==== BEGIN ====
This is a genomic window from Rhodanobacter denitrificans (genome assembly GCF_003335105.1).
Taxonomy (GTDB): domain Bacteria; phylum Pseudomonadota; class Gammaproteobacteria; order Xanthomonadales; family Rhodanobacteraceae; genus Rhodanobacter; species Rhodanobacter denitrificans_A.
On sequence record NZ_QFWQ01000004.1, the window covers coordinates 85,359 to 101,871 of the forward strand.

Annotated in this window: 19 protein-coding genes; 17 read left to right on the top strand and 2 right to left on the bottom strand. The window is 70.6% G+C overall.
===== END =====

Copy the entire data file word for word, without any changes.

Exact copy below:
This is a genomic window from Rhodanobacter denitrificans (genome assembly GCF_003335105.1).
Taxonomy (GTDB): domain Bacteria; phylum Pseudomonadota; class Gammaproteobacteria; order Xanthomonadales; family Rhodanobacteraceae; genus Rhodanobacter; species Rhodanobacter denitrificans_A.
On sequence record NZ_QFWQ01000004.1, the window covers coordinates 85,359 to 101,871 of the forward strand.

Annotated in this window: 19 protein-coding genes; 17 read left to right on the top strand and 2 right to left on the bottom strand. The window is 70.6% G+C overall.